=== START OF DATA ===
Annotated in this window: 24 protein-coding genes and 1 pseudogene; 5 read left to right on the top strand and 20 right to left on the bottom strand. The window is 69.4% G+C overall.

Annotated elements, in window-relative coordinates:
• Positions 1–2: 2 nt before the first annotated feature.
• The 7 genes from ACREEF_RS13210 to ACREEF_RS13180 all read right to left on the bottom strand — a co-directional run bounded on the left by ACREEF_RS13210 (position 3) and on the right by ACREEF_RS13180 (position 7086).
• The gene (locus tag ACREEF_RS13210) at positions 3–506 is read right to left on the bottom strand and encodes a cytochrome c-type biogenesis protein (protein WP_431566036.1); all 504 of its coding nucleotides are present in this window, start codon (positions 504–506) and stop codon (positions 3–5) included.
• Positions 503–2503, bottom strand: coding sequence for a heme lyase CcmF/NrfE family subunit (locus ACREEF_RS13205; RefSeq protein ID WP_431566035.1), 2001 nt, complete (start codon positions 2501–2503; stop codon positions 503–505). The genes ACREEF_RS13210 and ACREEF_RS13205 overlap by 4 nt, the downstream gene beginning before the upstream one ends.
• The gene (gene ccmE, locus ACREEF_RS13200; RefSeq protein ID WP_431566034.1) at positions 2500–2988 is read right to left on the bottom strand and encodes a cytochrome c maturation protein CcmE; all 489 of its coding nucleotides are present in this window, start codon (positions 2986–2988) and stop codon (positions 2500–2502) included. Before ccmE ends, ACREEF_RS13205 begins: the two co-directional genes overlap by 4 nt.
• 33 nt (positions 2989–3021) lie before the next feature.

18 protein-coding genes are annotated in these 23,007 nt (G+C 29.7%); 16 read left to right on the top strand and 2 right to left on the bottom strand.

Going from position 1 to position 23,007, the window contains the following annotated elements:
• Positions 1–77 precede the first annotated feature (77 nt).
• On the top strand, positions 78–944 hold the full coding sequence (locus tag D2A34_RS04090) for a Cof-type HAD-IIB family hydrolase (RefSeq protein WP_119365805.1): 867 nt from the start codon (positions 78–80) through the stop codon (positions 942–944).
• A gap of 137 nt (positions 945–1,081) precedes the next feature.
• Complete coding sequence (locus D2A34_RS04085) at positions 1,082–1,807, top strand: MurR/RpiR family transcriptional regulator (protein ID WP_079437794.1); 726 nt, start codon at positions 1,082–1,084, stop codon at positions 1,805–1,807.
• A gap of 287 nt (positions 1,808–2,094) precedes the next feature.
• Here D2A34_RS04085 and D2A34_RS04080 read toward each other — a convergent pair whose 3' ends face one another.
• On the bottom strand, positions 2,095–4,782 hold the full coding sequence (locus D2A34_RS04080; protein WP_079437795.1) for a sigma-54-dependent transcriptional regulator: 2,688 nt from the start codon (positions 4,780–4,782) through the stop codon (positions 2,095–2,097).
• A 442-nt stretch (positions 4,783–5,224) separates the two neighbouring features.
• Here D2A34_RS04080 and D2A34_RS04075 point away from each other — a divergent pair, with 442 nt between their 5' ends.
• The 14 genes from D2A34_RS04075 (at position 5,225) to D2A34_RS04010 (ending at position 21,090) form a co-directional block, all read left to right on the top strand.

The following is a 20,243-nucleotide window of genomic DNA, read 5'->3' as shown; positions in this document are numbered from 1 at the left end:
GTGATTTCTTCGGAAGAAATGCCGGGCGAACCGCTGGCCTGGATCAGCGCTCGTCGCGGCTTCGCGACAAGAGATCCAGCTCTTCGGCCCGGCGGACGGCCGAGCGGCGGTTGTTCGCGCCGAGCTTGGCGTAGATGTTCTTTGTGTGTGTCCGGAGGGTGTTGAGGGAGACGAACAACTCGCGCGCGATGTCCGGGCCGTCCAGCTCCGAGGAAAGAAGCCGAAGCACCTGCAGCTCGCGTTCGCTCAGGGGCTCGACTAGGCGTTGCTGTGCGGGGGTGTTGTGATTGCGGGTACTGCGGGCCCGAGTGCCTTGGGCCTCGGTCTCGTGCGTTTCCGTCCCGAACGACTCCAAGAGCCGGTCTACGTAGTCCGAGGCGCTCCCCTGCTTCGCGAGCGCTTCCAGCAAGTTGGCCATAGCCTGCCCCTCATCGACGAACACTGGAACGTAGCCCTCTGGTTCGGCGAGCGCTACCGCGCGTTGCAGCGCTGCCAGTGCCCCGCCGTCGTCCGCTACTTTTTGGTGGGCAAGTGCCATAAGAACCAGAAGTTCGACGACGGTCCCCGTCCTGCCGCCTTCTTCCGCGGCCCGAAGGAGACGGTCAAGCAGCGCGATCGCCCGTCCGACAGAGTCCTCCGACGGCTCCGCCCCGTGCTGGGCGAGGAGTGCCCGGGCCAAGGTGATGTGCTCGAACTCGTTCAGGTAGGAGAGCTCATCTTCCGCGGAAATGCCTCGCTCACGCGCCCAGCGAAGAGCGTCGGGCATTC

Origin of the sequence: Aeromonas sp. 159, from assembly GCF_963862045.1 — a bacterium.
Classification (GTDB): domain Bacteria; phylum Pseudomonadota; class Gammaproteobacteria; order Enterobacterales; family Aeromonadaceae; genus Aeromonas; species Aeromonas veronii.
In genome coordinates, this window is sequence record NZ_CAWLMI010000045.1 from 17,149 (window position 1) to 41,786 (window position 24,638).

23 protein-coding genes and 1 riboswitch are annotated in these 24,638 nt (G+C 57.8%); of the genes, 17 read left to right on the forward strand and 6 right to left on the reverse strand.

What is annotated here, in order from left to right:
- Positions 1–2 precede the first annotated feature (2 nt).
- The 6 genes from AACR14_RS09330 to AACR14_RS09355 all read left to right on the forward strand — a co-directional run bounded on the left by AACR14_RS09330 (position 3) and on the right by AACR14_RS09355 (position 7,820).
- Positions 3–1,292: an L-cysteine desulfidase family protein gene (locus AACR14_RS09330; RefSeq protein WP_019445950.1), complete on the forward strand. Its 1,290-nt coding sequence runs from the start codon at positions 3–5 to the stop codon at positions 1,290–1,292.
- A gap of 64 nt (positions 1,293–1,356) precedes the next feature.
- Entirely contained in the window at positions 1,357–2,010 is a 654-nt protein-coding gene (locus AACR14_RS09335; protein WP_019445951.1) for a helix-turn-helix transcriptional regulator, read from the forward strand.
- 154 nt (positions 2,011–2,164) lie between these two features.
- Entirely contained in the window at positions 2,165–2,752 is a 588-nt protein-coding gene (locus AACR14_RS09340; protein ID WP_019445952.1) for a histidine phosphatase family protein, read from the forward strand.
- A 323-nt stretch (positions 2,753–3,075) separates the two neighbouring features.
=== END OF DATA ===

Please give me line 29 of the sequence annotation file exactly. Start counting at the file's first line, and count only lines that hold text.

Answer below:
- The 6 genes from AACR14_RS09330 to AACR14_RS09355 all read left to right on the forward strand — a co-directional run bounded on the left by AACR14_RS09330 (position 3) and on the right by AACR14_RS09355 (position 7,820).